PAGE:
Here’s EXACTLY How Often You Should Shower, According to Science

It’s less often than you think.

(Photo: Getty)

(Photo: Getty)

Showers are one of the greatest pleasures in life. Stinky? Take a shower. Stressed out? Take a warm shower. Tired? Take a cold shower. Frisky? Take a shower…with your lover. 

Should you shower every day? Common sense says yes, because we’re all human and we get greasy and our pits smell ripe. But science says no…to a degree.

Soap washes away dirt from the skin, which is good, but it also strips your skin of its good oils, paving the way for dry, itchy, flaky skin. 

Furthermore, the hotter the water is, the more your skin loses moisture, which is also not good.

Photo: Dornbracht

Plus, according to AskMen, showering daily messes with your microbiome, which helps keep the immune system in check:

We commit microbial genocide daily when we shower, essentially killing them before they can doing their jobs. That job includes extracting vitamins and other nutrients that we need to survive, teaching our immune systems how to recognize dangerous invaders and producing helpful anti-inflammatory compounds and chemicals that fight off other viruses that could make us sick. Essentially when you shower and you destroy the species. Every day just as the healthy microbes begin to repopulate we shower again, repeating the cycle.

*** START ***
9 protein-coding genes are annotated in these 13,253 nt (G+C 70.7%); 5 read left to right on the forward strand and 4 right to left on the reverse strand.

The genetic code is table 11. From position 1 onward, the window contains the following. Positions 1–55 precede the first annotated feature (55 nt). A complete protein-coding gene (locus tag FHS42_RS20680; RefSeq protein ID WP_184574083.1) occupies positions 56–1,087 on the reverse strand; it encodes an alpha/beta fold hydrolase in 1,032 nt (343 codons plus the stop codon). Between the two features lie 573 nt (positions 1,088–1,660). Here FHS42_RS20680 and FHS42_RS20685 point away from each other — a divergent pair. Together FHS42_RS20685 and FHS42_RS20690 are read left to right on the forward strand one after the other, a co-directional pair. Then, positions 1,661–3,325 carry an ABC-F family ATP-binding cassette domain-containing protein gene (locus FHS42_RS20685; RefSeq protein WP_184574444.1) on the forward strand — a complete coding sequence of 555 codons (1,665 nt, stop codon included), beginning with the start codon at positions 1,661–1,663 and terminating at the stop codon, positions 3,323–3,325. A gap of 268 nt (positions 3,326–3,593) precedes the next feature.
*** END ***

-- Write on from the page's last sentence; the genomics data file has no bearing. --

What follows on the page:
The body regulates the bacteria it needs but when you shower, yes you’ll smell great but you also stop your body from building this natural defense system. Don’t shower and you build this pretty awesome microbe-laden colony BUT you’re gonna be known as Mr. BO — title no one wants.

Similarly, The American Academy of Dermatology recommends bathing children between the ages of six and 11 only once or twice a week to help their immune systems develop nice and strong. Clearly, a little dirt doesn’t hurt. 

For the sake of health, it’s better if you don’t shower every day. That’s the simple answer. However, since adults get gross on a daily basis, it’s best if we shower every day. Because it’s frowned upon to go to work smelling like a giant armpit.

That said, the chief of dermatologic surgery at Yale School of Medicine, David Leffell, recommends cutting your showers down to three short minutes, showering with warm water instead of hot, and using moisturizer in order to keep your skin healthy. 

And there you have it. Simply put, the less time you spend in the shower, the better.